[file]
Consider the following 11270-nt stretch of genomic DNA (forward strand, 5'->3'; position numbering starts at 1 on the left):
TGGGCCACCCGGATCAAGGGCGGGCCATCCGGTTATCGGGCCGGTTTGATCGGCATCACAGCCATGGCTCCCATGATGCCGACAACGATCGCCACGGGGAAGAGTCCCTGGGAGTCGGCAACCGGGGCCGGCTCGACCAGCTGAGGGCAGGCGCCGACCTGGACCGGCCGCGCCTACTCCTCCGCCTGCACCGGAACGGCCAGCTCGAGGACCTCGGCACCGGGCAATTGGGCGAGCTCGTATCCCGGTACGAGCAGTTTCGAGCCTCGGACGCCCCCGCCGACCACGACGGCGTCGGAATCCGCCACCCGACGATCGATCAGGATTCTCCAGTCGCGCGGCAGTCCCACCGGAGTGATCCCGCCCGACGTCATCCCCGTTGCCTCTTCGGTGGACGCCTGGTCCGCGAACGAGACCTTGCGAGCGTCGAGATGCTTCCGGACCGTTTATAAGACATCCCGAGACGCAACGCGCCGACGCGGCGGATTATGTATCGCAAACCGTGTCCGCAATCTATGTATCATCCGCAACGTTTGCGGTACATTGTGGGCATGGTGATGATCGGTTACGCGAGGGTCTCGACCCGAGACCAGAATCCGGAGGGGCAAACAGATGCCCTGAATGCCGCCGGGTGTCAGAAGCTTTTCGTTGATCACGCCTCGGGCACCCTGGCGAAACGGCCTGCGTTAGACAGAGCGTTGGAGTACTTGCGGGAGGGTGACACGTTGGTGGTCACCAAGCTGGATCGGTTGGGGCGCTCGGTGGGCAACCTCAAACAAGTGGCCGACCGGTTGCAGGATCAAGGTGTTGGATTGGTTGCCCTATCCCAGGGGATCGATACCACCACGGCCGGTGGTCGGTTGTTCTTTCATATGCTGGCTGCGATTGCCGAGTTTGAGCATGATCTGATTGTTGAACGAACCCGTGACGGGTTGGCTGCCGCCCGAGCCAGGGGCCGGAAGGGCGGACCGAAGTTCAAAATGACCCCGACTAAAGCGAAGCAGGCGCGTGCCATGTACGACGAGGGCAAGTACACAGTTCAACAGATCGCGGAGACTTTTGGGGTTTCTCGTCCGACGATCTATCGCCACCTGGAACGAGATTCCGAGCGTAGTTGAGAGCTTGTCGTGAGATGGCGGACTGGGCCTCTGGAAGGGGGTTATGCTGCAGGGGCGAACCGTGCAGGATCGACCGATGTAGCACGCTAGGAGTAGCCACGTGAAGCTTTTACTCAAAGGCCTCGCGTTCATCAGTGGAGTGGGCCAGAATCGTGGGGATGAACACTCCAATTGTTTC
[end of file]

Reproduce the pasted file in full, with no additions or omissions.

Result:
Consider the following 11270-nt stretch of genomic DNA (forward strand, 5'->3'; position numbering starts at 1 on the left):
TGGGCCACCCGGATCAAGGGCGGGCCATCCGGTTATCGGGCCGGTTTGATCGGCATCACAGCCATGGCTCCCATGATGCCGACAACGATCGCCACGGGGAAGAGTCCCTGGGAGTCGGCAACCGGGGCCGGCTCGACCAGCTGAGGGCAGGCGCCGACCTGGACCGGCCGCGCCTACTCCTCCGCCTGCACCGGAACGGCCAGCTCGAGGACCTCGGCACCGGGCAATTGGGCGAGCTCGTATCCCGGTACGAGCAGTTTCGAGCCTCGGACGCCCCCGCCGACCACGACGGCGTCGGAATCCGCCACCCGACGATCGATCAGGATTCTCCAGTCGCGCGGCAGTCCCACCGGAGTGATCCCGCCCGACGTCATCCCCGTTGCCTCTTCGGTGGACGCCTGGTCCGCGAACGAGACCTTGCGAGCGTCGAGATGCTTCCGGACCGTTTATAAGACATCCCGAGACGCAACGCGCCGACGCGGCGGATTATGTATCGCAAACCGTGTCCGCAATCTATGTATCATCCGCAACGTTTGCGGTACATTGTGGGCATGGTGATGATCGGTTACGCGAGGGTCTCGACCCGAGACCAGAATCCGGAGGGGCAAACAGATGCCCTGAATGCCGCCGGGTGTCAGAAGCTTTTCGTTGATCACGCCTCGGGCACCCTGGCGAAACGGCCTGCGTTAGACAGAGCGTTGGAGTACTTGCGGGAGGGTGACACGTTGGTGGTCACCAAGCTGGATCGGTTGGGGCGCTCGGTGGGCAACCTCAAACAAGTGGCCGACCGGTTGCAGGATCAAGGTGTTGGATTGGTTGCCCTATCCCAGGGGATCGATACCACCACGGCCGGTGGTCGGTTGTTCTTTCATATGCTGGCTGCGATTGCCGAGTTTGAGCATGATCTGATTGTTGAACGAACCCGTGACGGGTTGGCTGCCGCCCGAGCCAGGGGCCGGAAGGGCGGACCGAAGTTCAAAATGACCCCGACTAAAGCGAAGCAGGCGCGTGCCATGTACGACGAGGGCAAGTACACAGTTCAACAGATCGCGGAGACTTTTGGGGTTTCTCGTCCGACGATCTATCGCCACCTGGAACGAGATTCCGAGCGTAGTTGAGAGCTTGTCGTGAGATGGCGGACTGGGCCTCTGGAAGGGGGTTATGCTGCAGGGGCGAACCGTGCAGGATCGACCGATGTAGCACGCTAGGAGTAGCCACGTGAAGCTTTTACTCAAAGGCCTCGCGTTCATCAGTGGAGTGGGCCAGAATCGTGGGGATGAACACTCCAATTGTTTC